Author Topic: bleached and bromated versus unbleached All Trumps  (Read 10510 times)

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Offline fazzari

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Re: bleached and bromated versus unbleached All Trumps
« Reply #25 on: October 26, 2012, 11:51:19 PM »
And last is my 7 day old cracker dough made with the bromated All Trumps.  Still and excellent crust..which is simply amazing to me.
John


Offline Pete-zza

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Re: bleached and bromated versus unbleached All Trumps
« Reply #26 on: October 27, 2012, 07:27:19 AM »
John,

That is an interesting set of experiments. To my eye, the pizzas made using the bromated All Trumps look more appealing.

It would be interesting to see if there are ways to get the unbromated All Trumps to perform like the bromated All Trumps, for the benefit of those who might want to avoid the potassium bromate. For example, I wonder what the results would be if you increased the hydration of the unbromated All Trumps dough, used more yeast and a longer fermentation. It also appears that you did not re-ball the dough balls, as you have done on prior occasions. This makes me wonder what would happen if you reballed the dough ball with the unbromated All Trumps.

Peter


Offline fazzari

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Re: bleached and bromated versus unbleached All Trumps
« Reply #27 on: October 27, 2012, 10:54:24 PM »
John,

That is an interesting set of experiments. To my eye, the pizzas made using the bromated All Trumps look more appealing.

It would be interesting to see if there are ways to get the unbromated All Trumps to perform like the bromated All Trumps, for the benefit of those who might want to avoid the potassium bromate. For example, I wonder what the results would be if you increased the hydration of the unbromated All Trumps dough, used more yeast and a longer fermentation. It also appears that you did not re-ball the dough balls, as you have done on prior occasions. This makes me wonder what would happen if you reballed the dough ball with the unbromated All Trumps.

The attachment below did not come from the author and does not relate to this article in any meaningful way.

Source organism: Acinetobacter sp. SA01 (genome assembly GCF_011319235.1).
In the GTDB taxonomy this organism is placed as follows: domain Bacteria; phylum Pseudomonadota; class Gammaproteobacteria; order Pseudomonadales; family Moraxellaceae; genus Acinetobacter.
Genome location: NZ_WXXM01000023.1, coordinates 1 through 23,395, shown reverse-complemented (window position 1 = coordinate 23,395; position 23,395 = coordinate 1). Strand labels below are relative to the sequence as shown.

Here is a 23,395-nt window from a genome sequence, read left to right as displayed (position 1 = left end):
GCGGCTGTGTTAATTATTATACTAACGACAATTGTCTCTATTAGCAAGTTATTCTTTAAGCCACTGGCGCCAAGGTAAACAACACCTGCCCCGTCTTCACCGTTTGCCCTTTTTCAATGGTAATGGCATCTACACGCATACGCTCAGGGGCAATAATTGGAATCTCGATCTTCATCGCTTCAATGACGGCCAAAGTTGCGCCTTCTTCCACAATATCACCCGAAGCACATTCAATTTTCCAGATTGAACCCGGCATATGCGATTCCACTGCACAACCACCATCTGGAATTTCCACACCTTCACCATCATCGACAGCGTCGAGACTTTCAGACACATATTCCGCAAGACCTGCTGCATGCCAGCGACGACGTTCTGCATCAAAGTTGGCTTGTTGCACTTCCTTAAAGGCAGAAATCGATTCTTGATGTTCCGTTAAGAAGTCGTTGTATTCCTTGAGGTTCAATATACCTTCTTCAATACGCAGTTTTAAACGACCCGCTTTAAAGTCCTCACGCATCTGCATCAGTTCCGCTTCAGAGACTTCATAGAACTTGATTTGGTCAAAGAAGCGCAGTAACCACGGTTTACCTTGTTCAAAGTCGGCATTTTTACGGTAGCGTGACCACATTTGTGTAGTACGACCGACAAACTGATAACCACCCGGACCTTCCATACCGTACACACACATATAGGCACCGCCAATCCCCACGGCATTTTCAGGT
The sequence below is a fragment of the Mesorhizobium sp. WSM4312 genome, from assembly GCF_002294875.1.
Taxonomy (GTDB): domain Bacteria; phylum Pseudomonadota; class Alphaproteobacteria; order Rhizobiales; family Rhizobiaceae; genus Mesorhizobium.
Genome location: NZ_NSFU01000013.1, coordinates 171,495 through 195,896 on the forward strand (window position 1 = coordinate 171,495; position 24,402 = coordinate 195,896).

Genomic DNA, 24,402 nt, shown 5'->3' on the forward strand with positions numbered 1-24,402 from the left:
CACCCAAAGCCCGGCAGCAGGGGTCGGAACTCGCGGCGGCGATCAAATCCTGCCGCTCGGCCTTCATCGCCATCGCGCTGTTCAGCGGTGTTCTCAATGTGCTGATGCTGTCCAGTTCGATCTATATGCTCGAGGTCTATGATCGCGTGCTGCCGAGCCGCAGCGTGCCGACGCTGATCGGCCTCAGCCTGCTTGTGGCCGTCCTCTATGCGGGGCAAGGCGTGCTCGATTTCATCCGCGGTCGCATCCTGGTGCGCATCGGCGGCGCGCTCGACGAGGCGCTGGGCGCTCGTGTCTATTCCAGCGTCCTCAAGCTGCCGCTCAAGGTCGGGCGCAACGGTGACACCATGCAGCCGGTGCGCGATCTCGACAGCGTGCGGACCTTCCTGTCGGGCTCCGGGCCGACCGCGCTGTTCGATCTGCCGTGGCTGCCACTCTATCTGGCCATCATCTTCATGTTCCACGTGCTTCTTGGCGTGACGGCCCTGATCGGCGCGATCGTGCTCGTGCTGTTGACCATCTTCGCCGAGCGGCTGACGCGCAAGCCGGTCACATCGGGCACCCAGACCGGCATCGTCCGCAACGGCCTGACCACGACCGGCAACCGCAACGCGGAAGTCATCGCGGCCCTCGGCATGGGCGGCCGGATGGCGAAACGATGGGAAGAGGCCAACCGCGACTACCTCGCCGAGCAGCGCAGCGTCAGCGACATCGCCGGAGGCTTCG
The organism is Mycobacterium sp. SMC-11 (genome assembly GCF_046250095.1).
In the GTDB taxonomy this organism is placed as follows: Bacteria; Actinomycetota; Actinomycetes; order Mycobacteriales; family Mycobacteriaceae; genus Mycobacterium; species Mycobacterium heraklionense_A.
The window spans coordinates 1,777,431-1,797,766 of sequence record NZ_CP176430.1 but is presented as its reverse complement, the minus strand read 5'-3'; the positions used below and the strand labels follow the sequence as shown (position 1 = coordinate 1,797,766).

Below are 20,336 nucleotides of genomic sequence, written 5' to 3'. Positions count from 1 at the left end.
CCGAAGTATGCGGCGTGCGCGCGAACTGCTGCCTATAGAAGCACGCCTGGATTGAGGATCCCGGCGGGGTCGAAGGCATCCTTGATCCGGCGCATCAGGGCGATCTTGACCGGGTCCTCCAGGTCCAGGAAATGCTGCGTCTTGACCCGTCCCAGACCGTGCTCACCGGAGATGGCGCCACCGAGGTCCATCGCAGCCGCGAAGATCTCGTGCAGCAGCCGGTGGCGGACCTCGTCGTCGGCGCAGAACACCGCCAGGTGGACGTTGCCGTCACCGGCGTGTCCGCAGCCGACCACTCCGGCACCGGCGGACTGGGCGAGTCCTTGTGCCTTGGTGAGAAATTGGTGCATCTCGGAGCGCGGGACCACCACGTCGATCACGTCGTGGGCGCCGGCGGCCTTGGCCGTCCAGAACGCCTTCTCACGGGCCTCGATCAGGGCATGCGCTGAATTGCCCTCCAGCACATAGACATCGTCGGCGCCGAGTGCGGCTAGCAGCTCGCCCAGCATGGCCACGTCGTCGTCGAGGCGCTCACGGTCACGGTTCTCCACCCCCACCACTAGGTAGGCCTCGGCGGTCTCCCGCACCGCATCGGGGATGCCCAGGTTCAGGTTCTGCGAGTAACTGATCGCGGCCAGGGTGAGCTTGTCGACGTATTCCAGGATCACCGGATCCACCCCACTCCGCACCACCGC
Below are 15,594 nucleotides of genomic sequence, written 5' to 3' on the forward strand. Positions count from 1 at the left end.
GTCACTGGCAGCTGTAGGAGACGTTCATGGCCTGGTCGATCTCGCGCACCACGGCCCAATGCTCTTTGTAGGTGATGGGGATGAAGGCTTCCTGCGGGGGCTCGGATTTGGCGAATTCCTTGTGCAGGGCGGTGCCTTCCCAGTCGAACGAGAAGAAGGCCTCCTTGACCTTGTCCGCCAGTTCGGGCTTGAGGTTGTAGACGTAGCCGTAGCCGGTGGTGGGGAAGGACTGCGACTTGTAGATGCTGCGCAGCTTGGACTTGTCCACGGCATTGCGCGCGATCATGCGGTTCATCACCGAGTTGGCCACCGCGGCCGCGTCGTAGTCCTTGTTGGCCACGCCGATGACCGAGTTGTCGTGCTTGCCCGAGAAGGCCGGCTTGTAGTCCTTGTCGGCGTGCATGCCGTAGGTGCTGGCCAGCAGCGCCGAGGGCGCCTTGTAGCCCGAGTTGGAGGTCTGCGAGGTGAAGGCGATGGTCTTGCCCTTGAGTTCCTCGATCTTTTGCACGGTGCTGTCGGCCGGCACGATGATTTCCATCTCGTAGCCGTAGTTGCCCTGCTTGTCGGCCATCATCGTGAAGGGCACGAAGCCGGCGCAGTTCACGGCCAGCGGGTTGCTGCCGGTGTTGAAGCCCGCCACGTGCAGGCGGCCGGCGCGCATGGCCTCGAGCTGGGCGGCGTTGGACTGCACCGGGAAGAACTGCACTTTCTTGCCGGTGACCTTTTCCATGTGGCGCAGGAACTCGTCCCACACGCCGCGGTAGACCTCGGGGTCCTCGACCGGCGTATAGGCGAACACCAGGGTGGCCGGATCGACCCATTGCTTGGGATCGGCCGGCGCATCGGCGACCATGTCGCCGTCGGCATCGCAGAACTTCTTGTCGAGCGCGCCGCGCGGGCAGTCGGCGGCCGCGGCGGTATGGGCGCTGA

Peter

Yes, they are interesting!!  I'm thinking that because the bromated doughs are so strong compared to the others that scaling and balling the unbromated doughs closer to bake time will make up for this.  I'll give it shake tomorrow and see what happens.  I'm not reballing any of this batch because the doughs were bulk fermented.
John
« Last Edit: October 27, 2012, 11:01:52 PM by fazzari »

Offline Don K

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Re: bleached and bromated versus unbleached All Trumps
« Reply #28 on: October 27, 2012, 11:01:22 PM »
Is the protein content the same for both the bromated and unbromated?
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Offline fazzari

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Re: bleached and bromated versus unbleached All Trumps
« Reply #29 on: October 27, 2012, 11:04:09 PM »
Is the protein content the same for both the bromated and unbromated?

Both are 14.2
John

Offline fazzari

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Re: bleached and bromated versus unbleached All Trumps
« Reply #30 on: October 27, 2012, 11:13:40 PM »
Todays doughs were baked at the 65 hour mark.  They were scaled and balled 12 hours prior to baking and were taken out to warm up 2 hours prior to baking.  I had a 580 degree oven to use today.  As usual the bromated dough is much larger than the other, is much stronger, and has much more oven spring.  The first 3 pics of pizza is the bromated one.  Both pizzas were excellent to eat, the unbromated one has better texture, it is crisper.
John

Offline fazzari

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Re: bleached and bromated versus unbleached All Trumps
« Reply #31 on: November 10, 2012, 09:47:21 PM »
I've finally found some time to compare the bromated All Trumps with bleached and ascorbic acid added King Kaiser (which is the All Trumps flour).  From the reading I've done, ascorbic acid is one of the conditioners used in flour to replace the bromates...so I was wondering how good a replacement it is.